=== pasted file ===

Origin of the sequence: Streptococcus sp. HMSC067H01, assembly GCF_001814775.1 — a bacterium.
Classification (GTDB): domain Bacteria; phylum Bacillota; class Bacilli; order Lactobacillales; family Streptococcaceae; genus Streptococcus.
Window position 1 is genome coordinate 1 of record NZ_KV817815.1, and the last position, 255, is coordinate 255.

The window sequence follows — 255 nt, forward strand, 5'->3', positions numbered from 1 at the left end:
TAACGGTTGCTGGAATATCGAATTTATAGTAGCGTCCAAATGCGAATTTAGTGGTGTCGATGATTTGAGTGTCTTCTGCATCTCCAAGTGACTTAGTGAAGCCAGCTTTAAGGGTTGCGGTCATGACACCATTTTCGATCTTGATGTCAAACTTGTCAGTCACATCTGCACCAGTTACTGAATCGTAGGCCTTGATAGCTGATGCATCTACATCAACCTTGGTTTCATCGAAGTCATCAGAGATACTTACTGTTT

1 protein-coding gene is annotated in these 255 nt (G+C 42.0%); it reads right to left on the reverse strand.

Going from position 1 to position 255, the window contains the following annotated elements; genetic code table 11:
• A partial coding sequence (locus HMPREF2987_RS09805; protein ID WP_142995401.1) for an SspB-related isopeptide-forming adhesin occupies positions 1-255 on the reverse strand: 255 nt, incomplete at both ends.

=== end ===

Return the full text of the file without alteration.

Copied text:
Origin of the sequence: Streptococcus sp. HMSC067H01, assembly GCF_001814775.1 — a bacterium.
Classification (GTDB): domain Bacteria; phylum Bacillota; class Bacilli; order Lactobacillales; family Streptococcaceae; genus Streptococcus.
Window position 1 is genome coordinate 1 of record NZ_KV817815.1, and the last position, 255, is coordinate 255.

The window sequence follows — 255 nt, forward strand, 5'->3', positions numbered from 1 at the left end:
TAACGGTTGCTGGAATATCGAATTTATAGTAGCGTCCAAATGCGAATTTAGTGGTGTCGATGATTTGAGTGTCTTCTGCATCTCCAAGTGACTTAGTGAAGCCAGCTTTAAGGGTTGCGGTCATGACACCATTTTCGATCTTGATGTCAAACTTGTCAGTCACATCTGCACCAGTTACTGAATCGTAGGCCTTGATAGCTGATGCATCTACATCAACCTTGGTTTCATCGAAGTCATCAGAGATACTTACTGTTT

1 protein-coding gene is annotated in these 255 nt (G+C 42.0%); it reads right to left on the reverse strand.

Going from position 1 to position 255, the window contains the following annotated elements; genetic code table 11:
• A partial coding sequence (locus HMPREF2987_RS09805; protein ID WP_142995401.1) for an SspB-related isopeptide-forming adhesin occupies positions 1-255 on the reverse strand: 255 nt, incomplete at both ends.